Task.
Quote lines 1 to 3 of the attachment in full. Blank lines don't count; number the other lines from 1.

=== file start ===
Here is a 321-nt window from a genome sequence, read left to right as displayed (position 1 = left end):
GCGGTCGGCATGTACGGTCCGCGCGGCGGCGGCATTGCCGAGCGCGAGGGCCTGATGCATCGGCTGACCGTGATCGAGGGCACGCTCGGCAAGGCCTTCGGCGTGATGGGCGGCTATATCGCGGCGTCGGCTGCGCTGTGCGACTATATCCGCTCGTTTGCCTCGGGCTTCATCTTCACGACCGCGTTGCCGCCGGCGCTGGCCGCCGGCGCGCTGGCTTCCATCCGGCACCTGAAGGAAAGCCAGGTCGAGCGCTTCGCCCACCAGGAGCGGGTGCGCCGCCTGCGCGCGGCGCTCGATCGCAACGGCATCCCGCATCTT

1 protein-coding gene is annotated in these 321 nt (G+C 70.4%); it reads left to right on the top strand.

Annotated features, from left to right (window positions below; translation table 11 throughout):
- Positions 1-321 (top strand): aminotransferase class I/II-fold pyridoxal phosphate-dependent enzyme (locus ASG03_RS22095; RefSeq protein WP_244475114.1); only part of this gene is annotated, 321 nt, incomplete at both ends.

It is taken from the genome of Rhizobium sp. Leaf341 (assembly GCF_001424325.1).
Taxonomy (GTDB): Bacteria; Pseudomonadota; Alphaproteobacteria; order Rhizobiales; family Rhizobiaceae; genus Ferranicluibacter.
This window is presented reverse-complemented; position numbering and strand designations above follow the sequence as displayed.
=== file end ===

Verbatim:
Here is a 321-nt window from a genome sequence, read left to right as displayed (position 1 = left end):
GCGGTCGGCATGTACGGTCCGCGCGGCGGCGGCATTGCCGAGCGCGAGGGCCTGATGCATCGGCTGACCGTGATCGAGGGCACGCTCGGCAAGGCCTTCGGCGTGATGGGCGGCTATATCGCGGCGTCGGCTGCGCTGTGCGACTATATCCGCTCGTTTGCCTCGGGCTTCATCTTCACGACCGCGTTGCCGCCGGCGCTGGCCGCCGGCGCGCTGGCTTCCATCCGGCACCTGAAGGAAAGCCAGGTCGAGCGCTTCGCCCACCAGGAGCGGGTGCGCCGCCTGCGCGCGGCGCTCGATCGCAACGGCATCCCGCATCTT

1 protein-coding gene is annotated in these 321 nt (G+C 70.4%); it reads left to right on the top strand.